Monday, September 11, 2006

Tenzin Tsundue: Poet Revolutionary

At the first glance, he looks like a direct import from the hippie days: long hair and a red bandana over the forehead, glasses with a black rim, an ethnic kurta (he’d insist it is Tibetan), complete with jeans and Lee Cooper shoes. A strikingly different personality in the crowd! Introduce him as a poet, he’d oppose vehemently. He prefers to call himself an activist, working for the cause of Tibetan freedom.
This is Tenzin Tsundue for you: a Tibetan refugee born in India, a poet who writes in English (has already published two books of poems, essays and stories, Crossing the Border and Kora), and an ardent fighter for the Tibetan cause, currently working as a general secretary of the organization, ‘Friends of Tibet, India.’
Tibet is in his blood. He breathes and thinks Tibet. But where is the real motherland? His generation knows about it only through their elders’ tales. For them, it’s only a dot on the map, a place occupied by Communist China.
For Tenzin, it’s a difficult experience to be a refugee, an exile: "You grow up in different places thinking about your home that you have never seen." It’s very much like Salman Rushdie’s Imaginary Homelands. Some years ago, he remembers crying while watching opening of the Olympic Games on TV, because his country was not represented in the march past. He writes: "I am Tibetan/ But I am not from Tibet/ Never been there/ Yet, I dream/ Of dying there."
It was this sense of identity crisis that led him into the path of activism. For him the Tibetans in the world are a desperate lot, scattered all over, and losing their identity by the day, especially the new generation. It is important to make them understand their predicament, their glorious past and their present. Tenzin explains discreetly: "I’m not a poet, or a writer. Whatever I write is just to create awareness, to spread the views across."
Currently based in Dharmashala, Himachal Pradesh, the seat of His Holiness Dalai Lama, 31-year-old Tenzin has a colourful, not to mention hazardous experience of life. He was born in Manali where his parents worked as labours. Though his parents later settled down in Karnataka, there was no home for Tenzin. He travelled from Karnataka to Dharmashala, then to Madras to do graduation and to Bombay to do an MA.
In Bombay his talents for writing found an outlet. He published his first book of poems Crossing the Border with money begged and borrowed from his classmates. In 2002, he published his second collection of poems, essays and stories called Kora. But his biggest literary achievement remains the first prize he received in the first ever "Outlook Picador Awards for Non-Fiction" in 2001.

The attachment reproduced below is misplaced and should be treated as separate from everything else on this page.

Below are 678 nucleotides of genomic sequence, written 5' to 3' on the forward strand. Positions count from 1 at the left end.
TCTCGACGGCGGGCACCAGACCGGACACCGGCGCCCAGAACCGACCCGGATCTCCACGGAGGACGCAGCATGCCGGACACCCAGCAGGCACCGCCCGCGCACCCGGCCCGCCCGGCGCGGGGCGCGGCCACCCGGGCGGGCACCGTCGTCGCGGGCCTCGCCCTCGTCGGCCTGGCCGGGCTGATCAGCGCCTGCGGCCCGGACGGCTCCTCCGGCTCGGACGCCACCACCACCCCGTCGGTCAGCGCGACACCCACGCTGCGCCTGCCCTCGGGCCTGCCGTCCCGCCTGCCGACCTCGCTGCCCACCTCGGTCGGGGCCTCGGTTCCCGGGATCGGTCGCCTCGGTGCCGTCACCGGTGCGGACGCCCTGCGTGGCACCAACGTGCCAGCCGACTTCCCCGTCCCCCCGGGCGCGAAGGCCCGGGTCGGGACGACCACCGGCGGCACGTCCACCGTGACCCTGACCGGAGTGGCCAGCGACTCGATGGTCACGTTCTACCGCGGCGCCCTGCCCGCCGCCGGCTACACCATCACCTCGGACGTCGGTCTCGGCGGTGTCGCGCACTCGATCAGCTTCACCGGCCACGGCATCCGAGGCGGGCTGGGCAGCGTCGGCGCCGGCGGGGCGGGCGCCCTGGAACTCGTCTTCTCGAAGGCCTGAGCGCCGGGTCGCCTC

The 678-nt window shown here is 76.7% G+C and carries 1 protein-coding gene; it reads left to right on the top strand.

The reality of being a refugee looms large in Tenzin’s personality. He writes: "We are refugee here/ People of a lost country/ Citizen of no nation."
The innocence and sincerity of hill people ooze from Tenzin as he speaks. Again, his revolution is restrained, stemming from his Buddhist cultural background. For Tenzin, being a Tibetan comes with being a Buddhist, which he sees one of the reasons why the struggle for Tibetan freedom has not geared up, as it should have been. Buddhism teaches tolerance, suffering and acceptance. That is why Tibetans (especially refugees) are not coming together to fight back the strong clutches of Imperial China. Tenzin writes: "But we are Buddhist/ People say we should be/ Peaceful and non violent/ So I forgive my enemy."
But in reality Tenzin could never forgive his enemy. As he explains Buddhist non-violence as different from Gandhi’s politically motivated non-violence, thereby failing to achieve the Tibetan aim, he has some other strategies. He believes, sooner or later, the Tibetans have to wage their war against China, and, for the present, he is doing the groundwork, motivating the youth. The process may be slow, but there’s progress nonetheless. For one thing, Tenzin and his group have been successful in banning the sale of ‘Made in China’ products in and around Dharmashala. He hopes to spread this agenda all over India.
At the same time, patriotism for Tenzin is a personal choice. He was enamoured by Tibet and its tragic sense of lose so much so that after graduating from Madras, he braved snowstorms and treacherous mountains, broke all rules and restrictions, crossed the Himalayas on foot and went to forbidden Tibet. The purpose was to see the situation under Chinese occupation and to find out if he could lend a hand or two in the freedom struggle. He was arrested by the Chinese Border Police in Lhasa before being deported to India.
Then in January 2002, Tenzin grabbed the media attention when he climbed the scaffolding to the 14th floor of the Oberoi Towers in Mumbai to unfurl the Tibetan national flag and a banner which read ‘Free Tibet,’ at the time when Chinese premier Zhu Rongji was inside attending a business conference.
This is Tenzin Tsundue, a living passion for the Tibetan freedom, the post revolutionary.

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